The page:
Massive fire sends smoke through George Town as tourism high season kicks off
A landfill fire apparently fueled by propane and gas tank explosions sent a huge plume of black smoke over a large area of George Town Friday morning.
Department of Environmental Health crews on the scene said flames were burning a large pile of tires and scrap metal near the northwestern end of the landfill property.
Black and gray smoke billowing from the blaze could be seen as far away as Governor’s Beach on Seven Mile Beach. Giant plumes of smoke were blowing directly west over Cayman’s largest tourism center and could be seen from the other side of the island as far as Red Bay.
The fire was believed to have started between 3:30 a.m. and 4 a.m. No cause was immediately determined.
Deputy Chief Fire Officer Craig McCoy said flames appeared to have broken out in a pile of baled scrap metal and then spread to the larger tire pile nearby. Most of the firefighting efforts were aimed at keeping the flames from spreading to an even larger pile of tires next to the bonfire of rubber and metal.
“The wind is helping them [firefighters] because it’s actually blowing away from the tires,” Mr. McCoy said. Firefighters hoped to have the main portion of the blaze contained by Friday afternoon, though it was anyone’s guess as to when the tires would finally burn out.
The fire was contained from spreading to the main waste disposal areas, government officials said Friday.
Health Minister Osbourne Bodden, who visited the scene around mid-morning Friday, said he had concerns with a number of issues surrounding the blaze.
Mr. Bodden said the scrap metal pile where the fire originated contained junked cars and some propane tanks as well. There was obviously some fuel left in the discarded tanks, the minister said, because a number of small explosions were heard coming from inside the burning area.
“It’s quite a risky situation,” Mr. Bodden said. “ I think we have to look at the protocol on that before we put anymore junked cars over there. They’re not removing the fuel cells from the crushed vehicles.
“That’s where the fire started, and then it ran into the tires,” he said.
In addition, initial firefighting efforts were hampered when two excavators on site could not be used to dig up the burning piles of rubbish. During such fires, Deputy Chief McCoy said, fire crews must dig down into the mounds of trash and extinguish the seat of the blaze.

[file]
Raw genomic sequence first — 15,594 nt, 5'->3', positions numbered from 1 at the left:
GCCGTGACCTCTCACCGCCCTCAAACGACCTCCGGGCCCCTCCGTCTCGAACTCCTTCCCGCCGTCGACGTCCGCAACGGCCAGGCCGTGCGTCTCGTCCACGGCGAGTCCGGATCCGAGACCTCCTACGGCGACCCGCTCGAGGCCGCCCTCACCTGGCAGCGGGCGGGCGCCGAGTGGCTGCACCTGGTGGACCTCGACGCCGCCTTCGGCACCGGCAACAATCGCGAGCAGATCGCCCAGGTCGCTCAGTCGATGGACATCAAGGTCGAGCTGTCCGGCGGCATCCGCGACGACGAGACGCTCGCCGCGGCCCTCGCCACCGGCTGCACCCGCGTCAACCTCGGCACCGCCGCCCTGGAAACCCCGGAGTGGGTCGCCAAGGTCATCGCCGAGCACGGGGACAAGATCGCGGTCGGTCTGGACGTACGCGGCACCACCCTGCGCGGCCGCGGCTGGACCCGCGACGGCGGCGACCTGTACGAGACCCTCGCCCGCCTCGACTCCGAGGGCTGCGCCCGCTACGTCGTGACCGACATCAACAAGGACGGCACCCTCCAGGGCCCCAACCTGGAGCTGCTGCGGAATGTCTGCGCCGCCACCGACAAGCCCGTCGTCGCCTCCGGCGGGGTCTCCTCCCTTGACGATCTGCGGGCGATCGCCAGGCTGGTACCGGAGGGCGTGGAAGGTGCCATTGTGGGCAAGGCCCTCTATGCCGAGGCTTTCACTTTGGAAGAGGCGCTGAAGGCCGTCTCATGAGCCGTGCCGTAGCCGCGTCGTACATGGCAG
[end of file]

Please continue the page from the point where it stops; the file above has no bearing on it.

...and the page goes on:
Another excavator from the National Roads Authority was brought in to assist firefighters, but Mr. McCoy said he could not estimate when the blaze might be put out entirely. Officials hoped the blaze would be doused by Friday night.
“Over the years, we’ve had fires burn for days there,” he said.
The excavation machines at the landfill have been out of order “for a while,” according to Minister Bodden. He said the landfill excavators had not been replaced due to “lack of budget.”
Adequate water supply
Water supply was obtained from a dike at the edge of the landfill property, and Deputy Chief McCoy said, once the supply was established, it never faltered.
Also, the wind was blowing at a good clip almost due west. This kept the smoke from filtering down into the George Town/Seven Mile Beach area and bothering visitors and residents. A small section of the Esterley Tibbetts Highway was covered in smoke during the height of Friday morning’s rush hour, however.
“It was far away from the cruise ship [in the George Town harbor], and the main thing was that it wasn’t low smoke,” Mr. Bodden said.
There were no reports as of press time Friday of anyone being sickened from the landfill fire smoke. However, Ministry of Home Affairs officials urged anyone experiencing ill effects from the smoke to seek medical assistance.
Dr. Maysson Sallam, who works with the Department of Environmental Health, said continous exposure to chemicals from tire smoke can cause serious health problems, but in Friday’s case, the tradewinds took care of most of the smoke in short order.
Tire fires difficult to extinguish
Tire fires, according to the U.S. Environmental Protection Agency, are generally more serious than common landfill fires as they are more difficult to extinguish and harder to clean up afterward.
“These fires threaten pollution of the air, soil and water,” the EPA’s website notes. “The EPA, states, municipalities and private companies have spent millions of dollars cleaning up tire fires across the country.”
The U.S. agency does not consider scrap tires hazardous waste. However, burning tires can break down into hazardous gas compounds. In addition, the average tire for a passenger car is estimated to produce more than two gallons of oil when burned, according to the U.S. Rubber Manufacturers Association.
“Oil that exudes ground and surface water as a result of tire fires is a significant environment pollutant,” the EPA states.
Gas pollutants from the fires can include benzene and butadiene, both considered toxic hydrocarbons.
The Cayman Islands government attempted in 2012 to solicit bids for the removal of tires at the George Town landfill. For reasons Department of Environmental Health officials could not explain, the 2012 tender was cancelled. It was expected to be reissued in 2014.